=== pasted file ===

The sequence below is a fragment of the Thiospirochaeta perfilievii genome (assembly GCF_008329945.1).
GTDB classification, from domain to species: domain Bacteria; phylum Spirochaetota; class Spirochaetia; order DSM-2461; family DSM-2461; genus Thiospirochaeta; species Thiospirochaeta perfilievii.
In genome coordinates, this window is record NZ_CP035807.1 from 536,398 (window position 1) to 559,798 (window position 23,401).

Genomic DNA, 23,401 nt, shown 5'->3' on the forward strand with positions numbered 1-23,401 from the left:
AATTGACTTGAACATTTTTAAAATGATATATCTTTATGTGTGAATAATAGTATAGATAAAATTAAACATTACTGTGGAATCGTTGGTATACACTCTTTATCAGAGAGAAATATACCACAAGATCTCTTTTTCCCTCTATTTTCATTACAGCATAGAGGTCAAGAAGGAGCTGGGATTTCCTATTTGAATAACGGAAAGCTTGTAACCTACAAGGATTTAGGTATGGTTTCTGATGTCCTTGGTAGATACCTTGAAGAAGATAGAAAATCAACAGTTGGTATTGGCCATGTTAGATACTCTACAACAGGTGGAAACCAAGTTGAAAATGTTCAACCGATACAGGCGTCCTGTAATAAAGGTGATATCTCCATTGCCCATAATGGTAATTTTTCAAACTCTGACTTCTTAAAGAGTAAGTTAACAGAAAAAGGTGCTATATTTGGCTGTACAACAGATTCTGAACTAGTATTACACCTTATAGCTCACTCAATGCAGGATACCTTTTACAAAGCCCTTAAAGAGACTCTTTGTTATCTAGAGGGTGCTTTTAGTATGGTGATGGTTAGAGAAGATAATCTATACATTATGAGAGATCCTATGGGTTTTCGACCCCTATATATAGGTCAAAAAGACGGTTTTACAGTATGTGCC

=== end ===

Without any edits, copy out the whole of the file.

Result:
The sequence below is a fragment of the Thiospirochaeta perfilievii genome (assembly GCF_008329945.1).
GTDB classification, from domain to species: domain Bacteria; phylum Spirochaetota; class Spirochaetia; order DSM-2461; family DSM-2461; genus Thiospirochaeta; species Thiospirochaeta perfilievii.
In genome coordinates, this window is record NZ_CP035807.1 from 536,398 (window position 1) to 559,798 (window position 23,401).

Genomic DNA, 23,401 nt, shown 5'->3' on the forward strand with positions numbered 1-23,401 from the left:
AATTGACTTGAACATTTTTAAAATGATATATCTTTATGTGTGAATAATAGTATAGATAAAATTAAACATTACTGTGGAATCGTTGGTATACACTCTTTATCAGAGAGAAATATACCACAAGATCTCTTTTTCCCTCTATTTTCATTACAGCATAGAGGTCAAGAAGGAGCTGGGATTTCCTATTTGAATAACGGAAAGCTTGTAACCTACAAGGATTTAGGTATGGTTTCTGATGTCCTTGGTAGATACCTTGAAGAAGATAGAAAATCAACAGTTGGTATTGGCCATGTTAGATACTCTACAACAGGTGGAAACCAAGTTGAAAATGTTCAACCGATACAGGCGTCCTGTAATAAAGGTGATATCTCCATTGCCCATAATGGTAATTTTTCAAACTCTGACTTCTTAAAGAGTAAGTTAACAGAAAAAGGTGCTATATTTGGCTGTACAACAGATTCTGAACTAGTATTACACCTTATAGCTCACTCAATGCAGGATACCTTTTACAAAGCCCTTAAAGAGACTCTTTGTTATCTAGAGGGTGCTTTTAGTATGGTGATGGTTAGAGAAGATAATCTATACATTATGAGAGATCCTATGGGTTTTCGACCCCTATATATAGGTCAAAAAGACGGTTTTACAGTATGTGCC